For more than three hundred years an intense desire has been felt by explorers to discover and reveal to the world the secrets of the immediate regions of the North Pole. Nor has this desire been confined to mere adventurers. This volume sketches the latest American efforts , second to no others in heroism and success, and abounding in instructive and intensely interesting adventures both grave and gay. - Summary from the preface

By: Thomas Wentworth Higginson (1823-1911)

Book cover Book of American Explorers

This book tells the story of exploration in America in the words of the explorers themselves. It consists of extracts from narratives of the early discoverers and explorers of the American continent from the Northmen in 10th century to 17th century Massachusets Bay Colony. - Summary by Kikisaulite

By: Ruth Ogden (1853-1927)

Book cover Courage (Dramatic Reading)

Courage follows the story of Courage, a young 12-year-old orphaned girl, who adapts to to meeting and living with new people. She lives up to her name . . . but, what becomes of her in the end? - Summary by bhavyaCourage: Elsie SelwynLarry: Larry WilsonSylvia: LikeManyWatersMiss Julia: Beth ThomasMary Duff: FoonGentleman/David/Mr. Everett: TriciaGJohn: Josh KibbeyCelia Thaxter: Leanne YauBig Bob: Campbell SchelpMan, Captain, Man 2: BhavyaBoy: William WhiteDick, Father, Bruce: Elijah FisherMrs. Everett:...

By: Hendrik van Loon (1882-1944)

Book cover Golden Book of the Dutch Navigators

This is a story of magnificent failures. The men who equipped the expeditions of which I shall tell you the story died in the poorhouse. The men who took part in these voyages sacrificed their lives as cheerfully as they lighted a new pipe or opened a fresh bottle. Some of them were drowned, and some of them died of thirst. A few were frozen to death, and many were killed by the heat of the scorching sun. But what of it? It was all in the day's work. These excellent fellows took whatever came, be it good or bad, or indifferent, with perfect grace, and kept on smiling...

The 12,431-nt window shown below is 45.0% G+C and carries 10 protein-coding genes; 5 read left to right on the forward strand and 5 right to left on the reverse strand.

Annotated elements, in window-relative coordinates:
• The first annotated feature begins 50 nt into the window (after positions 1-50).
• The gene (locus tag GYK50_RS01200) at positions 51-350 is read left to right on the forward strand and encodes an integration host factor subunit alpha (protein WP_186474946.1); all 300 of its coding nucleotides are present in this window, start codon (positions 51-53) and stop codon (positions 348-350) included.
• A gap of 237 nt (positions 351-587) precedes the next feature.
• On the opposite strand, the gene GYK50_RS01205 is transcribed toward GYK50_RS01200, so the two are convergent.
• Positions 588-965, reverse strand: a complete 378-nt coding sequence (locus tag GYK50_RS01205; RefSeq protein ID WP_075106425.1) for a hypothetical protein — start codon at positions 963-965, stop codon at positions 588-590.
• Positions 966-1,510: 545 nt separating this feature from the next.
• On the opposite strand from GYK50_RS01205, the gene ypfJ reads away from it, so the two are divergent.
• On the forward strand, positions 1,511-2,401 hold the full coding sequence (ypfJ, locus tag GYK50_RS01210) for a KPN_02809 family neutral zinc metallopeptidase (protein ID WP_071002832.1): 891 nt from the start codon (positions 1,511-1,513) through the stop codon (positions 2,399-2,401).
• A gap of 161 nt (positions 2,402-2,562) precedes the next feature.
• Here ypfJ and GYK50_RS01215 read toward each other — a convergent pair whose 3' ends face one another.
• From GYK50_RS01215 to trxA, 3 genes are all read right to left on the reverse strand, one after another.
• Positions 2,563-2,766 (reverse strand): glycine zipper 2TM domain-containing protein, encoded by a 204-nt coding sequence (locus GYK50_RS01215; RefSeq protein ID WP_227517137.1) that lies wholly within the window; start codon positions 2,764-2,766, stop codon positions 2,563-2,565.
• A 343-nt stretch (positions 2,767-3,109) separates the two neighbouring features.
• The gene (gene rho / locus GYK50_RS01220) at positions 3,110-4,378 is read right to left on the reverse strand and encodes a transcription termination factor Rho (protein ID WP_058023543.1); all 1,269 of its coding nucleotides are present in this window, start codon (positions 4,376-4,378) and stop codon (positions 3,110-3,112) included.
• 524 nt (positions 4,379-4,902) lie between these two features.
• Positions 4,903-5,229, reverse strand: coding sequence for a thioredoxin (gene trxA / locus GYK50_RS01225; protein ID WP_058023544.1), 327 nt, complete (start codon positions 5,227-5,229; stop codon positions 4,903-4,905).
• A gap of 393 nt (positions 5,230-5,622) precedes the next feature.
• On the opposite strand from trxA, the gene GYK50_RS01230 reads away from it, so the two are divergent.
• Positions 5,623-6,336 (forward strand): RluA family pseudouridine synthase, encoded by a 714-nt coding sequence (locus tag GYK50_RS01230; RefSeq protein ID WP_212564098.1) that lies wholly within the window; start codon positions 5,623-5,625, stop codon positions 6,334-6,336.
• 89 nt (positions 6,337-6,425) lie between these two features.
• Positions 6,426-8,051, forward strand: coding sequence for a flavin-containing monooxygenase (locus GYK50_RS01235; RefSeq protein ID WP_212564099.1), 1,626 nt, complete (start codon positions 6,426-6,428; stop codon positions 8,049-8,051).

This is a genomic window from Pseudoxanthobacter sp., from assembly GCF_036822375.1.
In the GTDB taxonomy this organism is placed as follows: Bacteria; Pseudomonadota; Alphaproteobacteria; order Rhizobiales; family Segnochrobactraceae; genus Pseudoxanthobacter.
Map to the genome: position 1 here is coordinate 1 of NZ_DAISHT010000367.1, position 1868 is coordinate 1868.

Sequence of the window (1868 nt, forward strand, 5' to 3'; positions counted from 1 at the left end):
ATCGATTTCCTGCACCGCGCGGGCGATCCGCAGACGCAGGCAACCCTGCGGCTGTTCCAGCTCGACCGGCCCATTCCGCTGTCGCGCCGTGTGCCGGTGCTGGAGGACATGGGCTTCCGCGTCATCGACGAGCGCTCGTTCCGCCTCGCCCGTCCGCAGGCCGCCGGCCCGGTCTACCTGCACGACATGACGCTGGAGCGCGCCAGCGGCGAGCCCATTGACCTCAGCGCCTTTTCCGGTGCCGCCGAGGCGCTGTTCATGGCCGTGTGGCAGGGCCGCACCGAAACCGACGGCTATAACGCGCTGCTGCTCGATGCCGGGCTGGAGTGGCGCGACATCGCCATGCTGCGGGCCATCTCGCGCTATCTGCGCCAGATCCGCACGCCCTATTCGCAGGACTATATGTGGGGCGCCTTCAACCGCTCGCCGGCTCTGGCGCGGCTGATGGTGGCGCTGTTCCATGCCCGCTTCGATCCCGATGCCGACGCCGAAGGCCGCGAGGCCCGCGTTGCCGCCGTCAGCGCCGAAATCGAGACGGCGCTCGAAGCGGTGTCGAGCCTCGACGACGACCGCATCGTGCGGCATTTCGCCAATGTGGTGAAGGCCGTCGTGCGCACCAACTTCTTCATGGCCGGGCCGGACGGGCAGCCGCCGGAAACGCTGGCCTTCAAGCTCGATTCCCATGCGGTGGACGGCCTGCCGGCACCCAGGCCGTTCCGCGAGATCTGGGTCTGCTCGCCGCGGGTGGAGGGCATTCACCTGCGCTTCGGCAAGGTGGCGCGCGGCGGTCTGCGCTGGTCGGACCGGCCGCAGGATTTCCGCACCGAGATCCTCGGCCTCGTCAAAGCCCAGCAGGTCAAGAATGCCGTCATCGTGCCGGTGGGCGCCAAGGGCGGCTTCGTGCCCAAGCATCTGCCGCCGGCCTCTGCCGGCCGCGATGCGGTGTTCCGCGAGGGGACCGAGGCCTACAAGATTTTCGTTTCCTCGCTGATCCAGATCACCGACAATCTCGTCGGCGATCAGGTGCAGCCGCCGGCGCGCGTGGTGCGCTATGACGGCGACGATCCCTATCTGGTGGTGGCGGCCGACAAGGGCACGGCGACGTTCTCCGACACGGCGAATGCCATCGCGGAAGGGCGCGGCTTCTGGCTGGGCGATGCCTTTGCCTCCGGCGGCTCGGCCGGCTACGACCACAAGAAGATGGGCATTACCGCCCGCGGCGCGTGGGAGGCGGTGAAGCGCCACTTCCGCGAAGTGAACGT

By: Robert James Manion (1881-1943)

Book cover Surgeon In Arms

Robert James Manion was a Canadian doctor who volunteered in the Canadian medical corps during World War I. This book is his memoir of the war. After the war he entered politics and served in several Canadian governments. The listener may note a lack of mention of the United States soldier; this is because the memoir was written before the entry of that country into the war. - Summary by David Wales